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The Artist


I discovered I have recently been overusing the phrase "strikingly original" after my viewing of a remarkable piece of filmmaking called The Artist, a 2011 masterwork that became the first silent film to win the Oscar for Best Picture, as well as four other awards. In addition to being "strikingly original", this film is also funny, stylish, heartbreaking, profoundly moving, running roughshod over my emotions as an elegant valentine to Hollywood and the art of filmmaking, proving that film can stir emotion with minimum dialogue and maximum soul.

The film stars French heartthrob Jean Dujardin as George Valentin, a silent movie matinee idol at the height of his career in late 1920's Hollywood who meets an aspiring starlet named Peppy Miller (Berenice Bejo) and though there is an immediate attraction between the two, it is also clear that for both of these people put their careers first, which experience a serious and irreparable fork with the advent of talking pictures, which George initially dismisses as a fad that will fade, but Peppy embraces and runs with. In true Hollywood fashion, George's career begins to crumble while Peppy becomes a huge star but never forgets George, who though he will always have feelings for Peppy, can never truly accept the fact that she is now a bigger star than she is. The plot does sound familiar, but the hook here is that everything that happens in this film is done with absolutely no dialogue.

The last time I saw an actual silent movie released theatrically was Mel Brooks' 1976 comedy Silent Movie, which was a parody of the filmmaking technique. This film is not a parody, it is an homage, a loving homage mounted in elegant and sophisticated fashion that is true to the film technique for most of its running time. I had resisted this film for awhile because knowing it was silent I knew it would require reading and I hate reading at the movies. It is initially unsettling that the title cards with the dialogue are actually in French, but very quickly into the story this becomes completely irrelevant. Writer and director Michel Hazanavicius has clearly done his homework, understands the art of silent film and makes everything that happens on the screen crystal clear and the inability to read French becomes a non-issue and for this alone, Hazanavicius deserved the Oscar he won for Outstanding Achievement in Direction.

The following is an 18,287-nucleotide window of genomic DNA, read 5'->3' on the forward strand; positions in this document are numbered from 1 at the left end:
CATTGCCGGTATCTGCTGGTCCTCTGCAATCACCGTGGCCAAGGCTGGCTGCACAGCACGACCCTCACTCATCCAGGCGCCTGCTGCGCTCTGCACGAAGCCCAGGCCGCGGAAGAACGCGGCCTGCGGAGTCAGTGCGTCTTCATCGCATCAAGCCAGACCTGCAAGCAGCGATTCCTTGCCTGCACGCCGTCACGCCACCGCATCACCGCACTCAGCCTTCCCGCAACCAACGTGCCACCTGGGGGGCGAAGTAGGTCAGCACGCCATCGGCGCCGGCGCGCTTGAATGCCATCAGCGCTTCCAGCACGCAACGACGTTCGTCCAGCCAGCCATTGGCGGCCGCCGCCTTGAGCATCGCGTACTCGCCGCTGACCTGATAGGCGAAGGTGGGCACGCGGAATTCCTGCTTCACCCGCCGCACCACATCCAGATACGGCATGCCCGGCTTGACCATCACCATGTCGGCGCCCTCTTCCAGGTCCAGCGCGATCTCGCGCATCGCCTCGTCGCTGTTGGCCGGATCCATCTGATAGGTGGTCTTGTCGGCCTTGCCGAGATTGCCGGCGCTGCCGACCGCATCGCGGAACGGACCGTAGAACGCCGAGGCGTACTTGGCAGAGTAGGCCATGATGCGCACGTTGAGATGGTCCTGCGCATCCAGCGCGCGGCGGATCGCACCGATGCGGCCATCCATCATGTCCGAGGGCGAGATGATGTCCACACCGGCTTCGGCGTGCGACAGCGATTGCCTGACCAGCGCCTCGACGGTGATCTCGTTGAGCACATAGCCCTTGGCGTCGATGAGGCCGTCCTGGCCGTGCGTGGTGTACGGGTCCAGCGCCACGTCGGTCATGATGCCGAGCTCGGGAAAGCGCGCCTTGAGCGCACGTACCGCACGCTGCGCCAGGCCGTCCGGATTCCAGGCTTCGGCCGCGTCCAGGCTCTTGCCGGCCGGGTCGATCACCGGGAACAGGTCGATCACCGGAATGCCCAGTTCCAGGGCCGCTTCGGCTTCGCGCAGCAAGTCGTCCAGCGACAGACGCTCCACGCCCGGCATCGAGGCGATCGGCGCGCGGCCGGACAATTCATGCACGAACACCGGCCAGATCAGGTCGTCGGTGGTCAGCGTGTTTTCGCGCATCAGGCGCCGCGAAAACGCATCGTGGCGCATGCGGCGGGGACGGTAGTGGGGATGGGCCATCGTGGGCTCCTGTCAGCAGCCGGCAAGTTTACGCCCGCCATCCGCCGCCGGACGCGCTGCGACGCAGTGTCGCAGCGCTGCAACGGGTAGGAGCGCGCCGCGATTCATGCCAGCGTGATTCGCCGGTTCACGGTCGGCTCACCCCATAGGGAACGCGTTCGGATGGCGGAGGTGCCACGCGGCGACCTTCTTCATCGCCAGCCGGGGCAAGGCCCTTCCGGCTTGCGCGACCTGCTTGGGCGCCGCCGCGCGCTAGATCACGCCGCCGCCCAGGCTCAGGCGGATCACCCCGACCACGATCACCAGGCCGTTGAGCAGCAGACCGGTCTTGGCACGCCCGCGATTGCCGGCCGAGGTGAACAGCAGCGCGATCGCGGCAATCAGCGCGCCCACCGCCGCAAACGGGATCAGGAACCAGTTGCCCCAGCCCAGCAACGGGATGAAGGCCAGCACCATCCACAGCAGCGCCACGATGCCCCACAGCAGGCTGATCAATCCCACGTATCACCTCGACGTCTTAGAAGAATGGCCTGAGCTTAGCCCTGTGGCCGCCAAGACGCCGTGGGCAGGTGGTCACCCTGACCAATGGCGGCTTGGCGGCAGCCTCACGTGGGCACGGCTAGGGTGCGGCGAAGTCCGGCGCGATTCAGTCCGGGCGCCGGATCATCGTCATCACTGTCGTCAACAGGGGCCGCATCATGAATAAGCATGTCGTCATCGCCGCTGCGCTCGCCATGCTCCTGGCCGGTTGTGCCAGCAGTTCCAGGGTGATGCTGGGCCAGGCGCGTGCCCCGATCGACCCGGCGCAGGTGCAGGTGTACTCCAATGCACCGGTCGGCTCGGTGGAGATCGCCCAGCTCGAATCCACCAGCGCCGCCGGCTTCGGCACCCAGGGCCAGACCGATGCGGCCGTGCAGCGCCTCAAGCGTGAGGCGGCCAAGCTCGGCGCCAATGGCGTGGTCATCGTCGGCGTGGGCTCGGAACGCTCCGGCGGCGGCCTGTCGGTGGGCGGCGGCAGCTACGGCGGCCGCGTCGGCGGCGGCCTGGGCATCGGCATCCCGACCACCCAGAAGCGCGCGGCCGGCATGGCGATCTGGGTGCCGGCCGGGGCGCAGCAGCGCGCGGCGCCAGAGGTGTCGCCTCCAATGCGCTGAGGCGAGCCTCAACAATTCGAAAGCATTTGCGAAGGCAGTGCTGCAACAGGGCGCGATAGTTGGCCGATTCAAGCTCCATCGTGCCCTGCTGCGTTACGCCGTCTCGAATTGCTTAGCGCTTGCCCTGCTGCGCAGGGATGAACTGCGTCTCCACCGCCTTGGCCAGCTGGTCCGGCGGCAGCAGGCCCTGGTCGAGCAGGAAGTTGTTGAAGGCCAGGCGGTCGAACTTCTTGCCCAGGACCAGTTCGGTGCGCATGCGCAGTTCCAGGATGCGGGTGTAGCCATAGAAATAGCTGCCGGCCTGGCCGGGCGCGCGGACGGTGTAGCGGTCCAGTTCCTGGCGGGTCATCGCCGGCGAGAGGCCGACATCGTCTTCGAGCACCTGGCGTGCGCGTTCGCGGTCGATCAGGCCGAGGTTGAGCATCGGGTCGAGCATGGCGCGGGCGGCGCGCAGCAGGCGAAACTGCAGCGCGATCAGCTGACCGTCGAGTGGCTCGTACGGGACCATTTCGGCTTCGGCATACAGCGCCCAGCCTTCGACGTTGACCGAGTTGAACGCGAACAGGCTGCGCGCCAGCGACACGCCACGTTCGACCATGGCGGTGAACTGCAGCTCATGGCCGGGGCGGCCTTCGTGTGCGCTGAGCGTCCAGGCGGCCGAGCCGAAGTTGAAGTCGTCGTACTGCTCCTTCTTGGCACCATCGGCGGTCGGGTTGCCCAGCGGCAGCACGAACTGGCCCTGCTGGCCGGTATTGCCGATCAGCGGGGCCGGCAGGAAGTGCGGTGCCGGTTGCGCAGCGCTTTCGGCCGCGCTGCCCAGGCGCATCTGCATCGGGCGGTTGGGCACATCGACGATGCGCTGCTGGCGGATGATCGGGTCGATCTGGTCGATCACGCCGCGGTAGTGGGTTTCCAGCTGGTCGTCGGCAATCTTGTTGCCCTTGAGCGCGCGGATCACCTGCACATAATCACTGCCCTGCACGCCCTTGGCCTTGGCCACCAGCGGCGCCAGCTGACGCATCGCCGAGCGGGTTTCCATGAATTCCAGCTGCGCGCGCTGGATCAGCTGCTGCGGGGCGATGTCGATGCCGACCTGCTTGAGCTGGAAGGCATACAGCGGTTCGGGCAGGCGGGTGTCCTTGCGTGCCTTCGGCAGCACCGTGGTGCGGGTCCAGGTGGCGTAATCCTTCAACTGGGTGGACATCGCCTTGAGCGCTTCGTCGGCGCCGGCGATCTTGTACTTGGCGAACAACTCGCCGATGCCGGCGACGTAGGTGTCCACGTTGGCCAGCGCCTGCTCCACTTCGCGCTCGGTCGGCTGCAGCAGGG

Of course, in a silent film, music is a crucial component because it has to stir a lot of the emotions that are usually assigned to dialogue and Ludovic Bource's work here is masterful and won him a richly deserved Oscar as well...the music in the film turns on a dime as the scenes do and it ranges from full orchestrations to a single instrument from scene to scene but it is always appropriate and matches what is happening on the screen.

There is a lot of classic Hollywood inspiration present here...films like Singin in the Rain, Sunset Boulevard, A Star is Born, All About Eve, and The Bad and the Beautiful come to mind while watching but nothing here smacks of imitation or rip-off, it is purely homage and homage done with complete respect.

Jean Dujardin, a charismatic actor who reminded me of Gene Kelly in his prime, is a revelation in the starring role and won a richly deserved Oscar for Outstanding Lead Actor. Berenice Bejo, whose deep soulful eyes reveal an actress of depth, was also nominated for Best Supporting Actress, though I'm a little unclear as to why she was nominated in the supporting category, unless the studio thought she had a better chance of winning in the supporting category, because this role was clearly a lead. There were a few familiar American actors here too...John Goodman made a perfect movie studio head and loved James Cromwell as George's chauffeur and BFF. The film was shot in beautiful black and white and was robbed of the cinematography Oscar, as well as the one for art direction. but it did win for costume design.

This was a once-in-a-lifetime movie experience that had me laughing, holding my breath, smiling, and most importantly for me, fighting tears. When I have to fight tears, this is a motion picture that has taken complete control of me, a sign of a great film...this film is, in a word, a masterpiece. For true cinema purists.